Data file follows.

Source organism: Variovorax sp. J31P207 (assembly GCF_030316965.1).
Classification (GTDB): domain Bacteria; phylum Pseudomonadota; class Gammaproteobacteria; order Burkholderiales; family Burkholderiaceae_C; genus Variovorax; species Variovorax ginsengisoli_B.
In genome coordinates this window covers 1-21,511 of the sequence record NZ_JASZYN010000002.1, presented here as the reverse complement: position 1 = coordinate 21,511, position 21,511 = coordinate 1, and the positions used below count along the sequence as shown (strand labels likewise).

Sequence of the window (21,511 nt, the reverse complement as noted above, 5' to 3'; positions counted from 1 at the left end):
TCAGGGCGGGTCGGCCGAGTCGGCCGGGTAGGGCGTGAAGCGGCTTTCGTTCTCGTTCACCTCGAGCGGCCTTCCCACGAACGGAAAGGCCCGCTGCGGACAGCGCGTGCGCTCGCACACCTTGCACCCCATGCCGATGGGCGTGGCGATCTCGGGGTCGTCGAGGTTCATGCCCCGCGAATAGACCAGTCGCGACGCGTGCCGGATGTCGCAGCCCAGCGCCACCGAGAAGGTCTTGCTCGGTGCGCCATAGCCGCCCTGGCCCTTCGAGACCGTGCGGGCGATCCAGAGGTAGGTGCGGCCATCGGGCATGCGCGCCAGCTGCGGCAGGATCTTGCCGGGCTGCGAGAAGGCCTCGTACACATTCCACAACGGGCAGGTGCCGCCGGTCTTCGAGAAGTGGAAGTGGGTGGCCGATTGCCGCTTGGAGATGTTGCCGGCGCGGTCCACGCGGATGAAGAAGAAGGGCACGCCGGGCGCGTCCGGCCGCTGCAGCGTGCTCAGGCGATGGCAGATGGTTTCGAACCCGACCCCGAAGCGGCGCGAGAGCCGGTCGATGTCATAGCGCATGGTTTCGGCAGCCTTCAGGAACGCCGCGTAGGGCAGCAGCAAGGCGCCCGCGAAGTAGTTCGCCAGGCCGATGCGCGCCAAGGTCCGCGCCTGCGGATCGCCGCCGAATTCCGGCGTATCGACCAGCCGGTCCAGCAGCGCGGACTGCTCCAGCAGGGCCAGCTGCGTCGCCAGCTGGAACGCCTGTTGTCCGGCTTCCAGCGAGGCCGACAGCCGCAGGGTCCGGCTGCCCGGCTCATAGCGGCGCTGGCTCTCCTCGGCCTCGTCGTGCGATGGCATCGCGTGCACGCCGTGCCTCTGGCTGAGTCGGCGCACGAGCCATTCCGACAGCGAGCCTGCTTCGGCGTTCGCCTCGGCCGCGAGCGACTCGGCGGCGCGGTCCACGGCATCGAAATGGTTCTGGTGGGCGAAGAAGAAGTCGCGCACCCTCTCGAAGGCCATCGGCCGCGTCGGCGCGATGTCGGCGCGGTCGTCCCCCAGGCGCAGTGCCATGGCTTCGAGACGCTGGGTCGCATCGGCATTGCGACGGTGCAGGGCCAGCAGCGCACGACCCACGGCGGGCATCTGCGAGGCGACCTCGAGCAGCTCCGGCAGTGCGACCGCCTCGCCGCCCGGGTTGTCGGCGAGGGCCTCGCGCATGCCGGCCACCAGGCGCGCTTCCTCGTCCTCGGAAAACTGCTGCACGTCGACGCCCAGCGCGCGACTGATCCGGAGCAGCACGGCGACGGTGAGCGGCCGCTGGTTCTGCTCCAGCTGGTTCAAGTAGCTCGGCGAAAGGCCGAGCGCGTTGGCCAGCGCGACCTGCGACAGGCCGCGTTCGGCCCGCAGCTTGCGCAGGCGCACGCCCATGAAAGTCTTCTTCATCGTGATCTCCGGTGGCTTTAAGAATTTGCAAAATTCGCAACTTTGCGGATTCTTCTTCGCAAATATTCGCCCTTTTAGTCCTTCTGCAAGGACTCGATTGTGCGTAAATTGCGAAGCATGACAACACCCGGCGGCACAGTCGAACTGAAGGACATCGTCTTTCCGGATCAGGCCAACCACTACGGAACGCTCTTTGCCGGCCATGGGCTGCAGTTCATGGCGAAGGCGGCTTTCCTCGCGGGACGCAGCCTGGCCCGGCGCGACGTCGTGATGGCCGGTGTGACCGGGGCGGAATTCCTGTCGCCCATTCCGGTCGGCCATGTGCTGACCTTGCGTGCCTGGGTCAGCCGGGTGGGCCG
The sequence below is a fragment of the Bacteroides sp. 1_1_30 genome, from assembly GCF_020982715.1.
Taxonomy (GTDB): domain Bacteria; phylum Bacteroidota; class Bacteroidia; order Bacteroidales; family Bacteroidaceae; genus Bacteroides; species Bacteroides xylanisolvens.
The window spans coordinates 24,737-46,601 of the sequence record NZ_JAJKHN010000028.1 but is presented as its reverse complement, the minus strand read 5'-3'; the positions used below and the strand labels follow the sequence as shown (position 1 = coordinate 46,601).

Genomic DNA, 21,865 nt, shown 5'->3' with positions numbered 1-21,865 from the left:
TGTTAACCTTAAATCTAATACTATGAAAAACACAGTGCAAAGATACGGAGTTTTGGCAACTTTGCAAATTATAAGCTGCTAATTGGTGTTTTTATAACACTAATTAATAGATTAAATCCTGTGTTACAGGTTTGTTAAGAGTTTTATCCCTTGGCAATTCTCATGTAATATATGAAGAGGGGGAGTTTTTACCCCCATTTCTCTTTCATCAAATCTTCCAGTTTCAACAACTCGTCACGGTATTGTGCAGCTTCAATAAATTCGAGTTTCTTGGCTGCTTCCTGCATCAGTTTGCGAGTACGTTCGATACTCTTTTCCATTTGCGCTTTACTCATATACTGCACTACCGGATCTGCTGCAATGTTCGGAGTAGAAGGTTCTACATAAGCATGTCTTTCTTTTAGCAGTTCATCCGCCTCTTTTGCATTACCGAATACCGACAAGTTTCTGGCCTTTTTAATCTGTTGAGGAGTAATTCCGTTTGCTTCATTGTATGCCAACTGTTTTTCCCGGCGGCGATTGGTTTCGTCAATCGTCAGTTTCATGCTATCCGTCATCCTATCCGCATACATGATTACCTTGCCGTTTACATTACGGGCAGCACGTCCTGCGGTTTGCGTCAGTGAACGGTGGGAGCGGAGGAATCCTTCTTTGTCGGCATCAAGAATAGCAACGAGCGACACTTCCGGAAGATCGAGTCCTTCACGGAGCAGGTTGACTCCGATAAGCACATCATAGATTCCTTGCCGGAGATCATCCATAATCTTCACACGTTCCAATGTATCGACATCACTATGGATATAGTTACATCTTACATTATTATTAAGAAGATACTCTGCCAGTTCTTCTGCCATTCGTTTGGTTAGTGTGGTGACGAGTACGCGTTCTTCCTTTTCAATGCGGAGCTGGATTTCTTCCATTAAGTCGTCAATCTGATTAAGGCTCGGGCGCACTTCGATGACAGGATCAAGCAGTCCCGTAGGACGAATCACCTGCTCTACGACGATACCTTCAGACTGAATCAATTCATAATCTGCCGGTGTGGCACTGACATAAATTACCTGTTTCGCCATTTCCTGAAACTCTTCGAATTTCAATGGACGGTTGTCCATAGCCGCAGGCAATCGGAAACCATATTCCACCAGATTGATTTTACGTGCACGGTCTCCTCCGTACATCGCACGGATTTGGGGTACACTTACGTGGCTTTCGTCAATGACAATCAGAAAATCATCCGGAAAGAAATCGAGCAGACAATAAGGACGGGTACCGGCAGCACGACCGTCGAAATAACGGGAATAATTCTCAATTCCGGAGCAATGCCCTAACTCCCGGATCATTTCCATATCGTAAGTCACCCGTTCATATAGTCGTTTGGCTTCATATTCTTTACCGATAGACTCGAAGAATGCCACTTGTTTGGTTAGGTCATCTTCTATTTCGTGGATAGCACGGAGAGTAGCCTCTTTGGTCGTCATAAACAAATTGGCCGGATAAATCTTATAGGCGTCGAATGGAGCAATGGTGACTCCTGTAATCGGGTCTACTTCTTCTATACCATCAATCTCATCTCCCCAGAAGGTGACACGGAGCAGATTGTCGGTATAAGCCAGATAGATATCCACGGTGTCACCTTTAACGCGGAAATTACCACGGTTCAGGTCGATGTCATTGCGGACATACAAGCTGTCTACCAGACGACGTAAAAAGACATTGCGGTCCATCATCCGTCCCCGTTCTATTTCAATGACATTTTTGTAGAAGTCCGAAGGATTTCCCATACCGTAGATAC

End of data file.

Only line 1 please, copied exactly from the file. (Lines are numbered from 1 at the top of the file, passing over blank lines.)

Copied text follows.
Source organism: Variovorax sp. J31P207 (assembly GCF_030316965.1).